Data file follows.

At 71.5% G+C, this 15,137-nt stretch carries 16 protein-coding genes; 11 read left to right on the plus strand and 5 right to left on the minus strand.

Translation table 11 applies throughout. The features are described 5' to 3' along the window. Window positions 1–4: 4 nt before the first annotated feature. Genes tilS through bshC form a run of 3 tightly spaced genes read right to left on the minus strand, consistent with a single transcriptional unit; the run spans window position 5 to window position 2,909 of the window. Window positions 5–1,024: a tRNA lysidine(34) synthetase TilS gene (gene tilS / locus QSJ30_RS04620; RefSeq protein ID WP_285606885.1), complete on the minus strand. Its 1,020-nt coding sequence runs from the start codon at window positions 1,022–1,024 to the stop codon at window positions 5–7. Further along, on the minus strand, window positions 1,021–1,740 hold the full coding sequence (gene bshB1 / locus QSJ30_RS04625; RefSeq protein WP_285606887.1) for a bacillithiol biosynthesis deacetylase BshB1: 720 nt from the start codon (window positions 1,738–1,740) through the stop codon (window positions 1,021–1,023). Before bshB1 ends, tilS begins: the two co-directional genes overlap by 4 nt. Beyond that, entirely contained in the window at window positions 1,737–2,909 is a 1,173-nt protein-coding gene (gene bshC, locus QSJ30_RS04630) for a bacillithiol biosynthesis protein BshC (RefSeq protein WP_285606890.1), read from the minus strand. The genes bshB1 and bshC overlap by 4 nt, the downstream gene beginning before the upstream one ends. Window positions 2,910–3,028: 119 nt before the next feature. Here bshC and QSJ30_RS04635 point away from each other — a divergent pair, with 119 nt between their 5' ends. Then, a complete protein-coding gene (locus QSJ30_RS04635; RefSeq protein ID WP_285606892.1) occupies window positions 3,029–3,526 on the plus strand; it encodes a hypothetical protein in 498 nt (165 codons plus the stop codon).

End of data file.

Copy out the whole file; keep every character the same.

At 71.5% G+C, this 15,137-nt stretch carries 16 protein-coding genes; 11 read left to right on the plus strand and 5 right to left on the minus strand.

Translation table 11 applies throughout. The features are described 5' to 3' along the window. Window positions 1–4: 4 nt before the first annotated feature. Genes tilS through bshC form a run of 3 tightly spaced genes read right to left on the minus strand, consistent with a single transcriptional unit; the run spans window position 5 to window position 2,909 of the window. Window positions 5–1,024: a tRNA lysidine(34) synthetase TilS gene (gene tilS / locus QSJ30_RS04620; RefSeq protein ID WP_285606885.1), complete on the minus strand. Its 1,020-nt coding sequence runs from the start codon at window positions 1,022–1,024 to the stop codon at window positions 5–7. Further along, on the minus strand, window positions 1,021–1,740 hold the full coding sequence (gene bshB1 / locus QSJ30_RS04625; RefSeq protein WP_285606887.1) for a bacillithiol biosynthesis deacetylase BshB1: 720 nt from the start codon (window positions 1,738–1,740) through the stop codon (window positions 1,021–1,023). Before bshB1 ends, tilS begins: the two co-directional genes overlap by 4 nt. Beyond that, entirely contained in the window at window positions 1,737–2,909 is a 1,173-nt protein-coding gene (gene bshC, locus QSJ30_RS04630) for a bacillithiol biosynthesis protein BshC (RefSeq protein WP_285606890.1), read from the minus strand. The genes bshB1 and bshC overlap by 4 nt, the downstream gene beginning before the upstream one ends. Window positions 2,910–3,028: 119 nt before the next feature. Here bshC and QSJ30_RS04635 point away from each other — a divergent pair, with 119 nt between their 5' ends. Then, a complete protein-coding gene (locus QSJ30_RS04635; RefSeq protein ID WP_285606892.1) occupies window positions 3,029–3,526 on the plus strand; it encodes a hypothetical protein in 498 nt (165 codons plus the stop codon).